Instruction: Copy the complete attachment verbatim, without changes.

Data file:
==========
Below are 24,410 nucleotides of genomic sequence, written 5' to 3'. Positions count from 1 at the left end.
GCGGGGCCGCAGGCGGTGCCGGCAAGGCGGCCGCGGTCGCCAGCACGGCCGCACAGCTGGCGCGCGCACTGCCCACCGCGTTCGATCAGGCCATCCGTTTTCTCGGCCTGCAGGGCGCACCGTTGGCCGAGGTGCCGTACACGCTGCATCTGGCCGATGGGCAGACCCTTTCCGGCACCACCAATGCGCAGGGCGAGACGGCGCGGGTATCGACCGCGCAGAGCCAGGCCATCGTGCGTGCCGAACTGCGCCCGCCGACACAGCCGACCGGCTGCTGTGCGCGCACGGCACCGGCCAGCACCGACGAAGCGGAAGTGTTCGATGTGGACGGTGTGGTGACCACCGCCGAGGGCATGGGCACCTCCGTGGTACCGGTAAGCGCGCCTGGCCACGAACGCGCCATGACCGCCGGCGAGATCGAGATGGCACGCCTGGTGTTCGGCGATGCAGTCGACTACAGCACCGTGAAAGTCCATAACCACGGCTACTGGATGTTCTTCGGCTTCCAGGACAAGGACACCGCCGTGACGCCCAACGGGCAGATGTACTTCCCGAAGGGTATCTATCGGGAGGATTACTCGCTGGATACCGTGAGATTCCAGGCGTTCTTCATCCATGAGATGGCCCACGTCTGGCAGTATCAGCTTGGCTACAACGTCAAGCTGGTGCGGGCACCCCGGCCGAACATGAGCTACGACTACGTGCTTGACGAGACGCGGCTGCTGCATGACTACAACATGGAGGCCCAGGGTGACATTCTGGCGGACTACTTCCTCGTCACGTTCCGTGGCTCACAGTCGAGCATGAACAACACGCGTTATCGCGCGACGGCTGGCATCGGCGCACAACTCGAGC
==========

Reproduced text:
Below are 24,410 nucleotides of genomic sequence, written 5' to 3'. Positions count from 1 at the left end.
GCGGGGCCGCAGGCGGTGCCGGCAAGGCGGCCGCGGTCGCCAGCACGGCCGCACAGCTGGCGCGCGCACTGCCCACCGCGTTCGATCAGGCCATCCGTTTTCTCGGCCTGCAGGGCGCACCGTTGGCCGAGGTGCCGTACACGCTGCATCTGGCCGATGGGCAGACCCTTTCCGGCACCACCAATGCGCAGGGCGAGACGGCGCGGGTATCGACCGCGCAGAGCCAGGCCATCGTGCGTGCCGAACTGCGCCCGCCGACACAGCCGACCGGCTGCTGTGCGCGCACGGCACCGGCCAGCACCGACGAAGCGGAAGTGTTCGATGTGGACGGTGTGGTGACCACCGCCGAGGGCATGGGCACCTCCGTGGTACCGGTAAGCGCGCCTGGCCACGAACGCGCCATGACCGCCGGCGAGATCGAGATGGCACGCCTGGTGTTCGGCGATGCAGTCGACTACAGCACCGTGAAAGTCCATAACCACGGCTACTGGATGTTCTTCGGCTTCCAGGACAAGGACACCGCCGTGACGCCCAACGGGCAGATGTACTTCCCGAAGGGTATCTATCGGGAGGATTACTCGCTGGATACCGTGAGATTCCAGGCGTTCTTCATCCATGAGATGGCCCACGTCTGGCAGTATCAGCTTGGCTACAACGTCAAGCTGGTGCGGGCACCCCGGCCGAACATGAGCTACGACTACGTGCTTGACGAGACGCGGCTGCTGCATGACTACAACATGGAGGCCCAGGGTGACATTCTGGCGGACTACTTCCTCGTCACGTTCCGTGGCTCACAGTCGAGCATGAACAACACGCGTTATCGCGCGACGGCTGGCATCGGCGCACAACTCGAGC